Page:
Tennessee senator faces unethical medical conduct charges
NASHVILLE, Tenn. — Health officials are accusing a Tennessee Republican lawmaker of engaging in unethical conduct as a physician and are urging the state to take disciplinary actions.
In June, the Department of Health submitted the charges against Sen. Joey Hensley of Hohenwald to the Board of Medical Examiners. The case will now go to a hearing in September.
The civil charges, as first reported by The Tennessean on Thursday, allege Hensley improperly treated and prescribed controlled substances to immediate family members and an employee with whom Hensley was also involved in a personal relationship in 2014 and 2015.
“The allegations of fact … constitute grounds for disciplinary action against respondent’s license to practice as a medical doctor in the state of Tennessee,” read documents outlining the charges.
Other potential penalties include fines based on what the medical examiner board decides during the Sept. 18 hearing.
Hensley did not immediately return an emailed request for comment. A health department spokeswoman said the agency doesn’t comment on pending litigation.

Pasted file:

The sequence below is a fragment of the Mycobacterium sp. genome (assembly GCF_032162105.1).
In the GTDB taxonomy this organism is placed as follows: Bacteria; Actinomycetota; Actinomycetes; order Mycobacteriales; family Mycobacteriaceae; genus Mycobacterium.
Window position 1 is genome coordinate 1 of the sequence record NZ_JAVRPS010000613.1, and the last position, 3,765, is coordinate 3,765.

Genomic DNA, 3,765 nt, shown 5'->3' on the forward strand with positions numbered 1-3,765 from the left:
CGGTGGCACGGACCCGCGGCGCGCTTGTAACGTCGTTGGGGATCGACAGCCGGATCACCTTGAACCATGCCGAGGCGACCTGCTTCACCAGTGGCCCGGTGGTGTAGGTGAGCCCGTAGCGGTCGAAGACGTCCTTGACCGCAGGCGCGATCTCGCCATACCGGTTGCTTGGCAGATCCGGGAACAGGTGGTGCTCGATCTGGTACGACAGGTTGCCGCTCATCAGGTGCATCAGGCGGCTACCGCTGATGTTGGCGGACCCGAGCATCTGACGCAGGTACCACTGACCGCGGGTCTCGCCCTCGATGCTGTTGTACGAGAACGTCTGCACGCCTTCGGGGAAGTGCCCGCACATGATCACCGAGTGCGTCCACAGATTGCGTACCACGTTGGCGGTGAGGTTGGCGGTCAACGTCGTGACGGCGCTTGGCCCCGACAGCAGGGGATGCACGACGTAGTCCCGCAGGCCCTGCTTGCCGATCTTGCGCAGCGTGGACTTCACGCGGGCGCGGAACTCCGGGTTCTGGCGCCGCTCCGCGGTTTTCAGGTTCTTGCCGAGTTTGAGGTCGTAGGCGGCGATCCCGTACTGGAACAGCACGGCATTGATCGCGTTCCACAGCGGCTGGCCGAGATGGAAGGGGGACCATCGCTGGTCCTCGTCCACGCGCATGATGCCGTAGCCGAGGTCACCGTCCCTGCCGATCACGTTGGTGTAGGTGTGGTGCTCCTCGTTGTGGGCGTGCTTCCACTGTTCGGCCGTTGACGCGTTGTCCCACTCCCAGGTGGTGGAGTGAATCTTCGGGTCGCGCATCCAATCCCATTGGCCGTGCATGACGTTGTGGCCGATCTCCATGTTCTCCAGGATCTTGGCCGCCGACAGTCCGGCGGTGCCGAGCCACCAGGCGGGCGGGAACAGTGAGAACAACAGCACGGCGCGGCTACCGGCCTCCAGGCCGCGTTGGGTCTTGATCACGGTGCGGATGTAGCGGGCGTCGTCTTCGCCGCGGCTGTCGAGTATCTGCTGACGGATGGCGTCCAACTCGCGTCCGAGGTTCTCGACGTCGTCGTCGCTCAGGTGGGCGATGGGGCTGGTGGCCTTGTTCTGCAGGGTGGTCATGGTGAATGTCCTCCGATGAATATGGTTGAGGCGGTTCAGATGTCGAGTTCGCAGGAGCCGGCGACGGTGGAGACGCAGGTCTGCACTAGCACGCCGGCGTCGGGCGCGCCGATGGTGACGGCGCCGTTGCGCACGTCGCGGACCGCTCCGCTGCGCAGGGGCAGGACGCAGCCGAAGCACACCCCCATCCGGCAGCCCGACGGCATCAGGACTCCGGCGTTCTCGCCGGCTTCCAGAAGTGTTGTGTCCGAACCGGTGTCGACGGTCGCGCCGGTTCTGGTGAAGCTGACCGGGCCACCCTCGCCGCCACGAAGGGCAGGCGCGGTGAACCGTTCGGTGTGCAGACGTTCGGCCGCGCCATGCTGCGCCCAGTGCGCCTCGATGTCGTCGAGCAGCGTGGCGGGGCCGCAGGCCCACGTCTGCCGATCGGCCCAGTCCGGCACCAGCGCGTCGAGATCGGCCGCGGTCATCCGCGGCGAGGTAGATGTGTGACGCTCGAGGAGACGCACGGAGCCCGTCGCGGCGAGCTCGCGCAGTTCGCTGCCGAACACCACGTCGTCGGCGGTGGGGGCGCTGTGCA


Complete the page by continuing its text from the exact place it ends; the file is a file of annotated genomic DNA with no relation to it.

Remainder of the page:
The family members and employee are not identified in the documents. However, in 2017, news reports surrounding a divorce case of a nurse — who was also Hensley’s second cousin — who worked for the Republican detailed a romantic relationship with the lawmaker and that he prescribed her opioids.
At the time, Senate Speaker Randy McNally said it was unlikely that the state Senate would address the issue unless the Board of Medical Examiners went forward with an investigation. He added, however, the Senate Ethics Committee could look at the situation should the board find that Hensley violated its ethics.
The 63-year-old Hensley has been licensed to practice medicine in Tennessee since 1984. He has been a lawmaker since 2003, including 10 years as a state representative.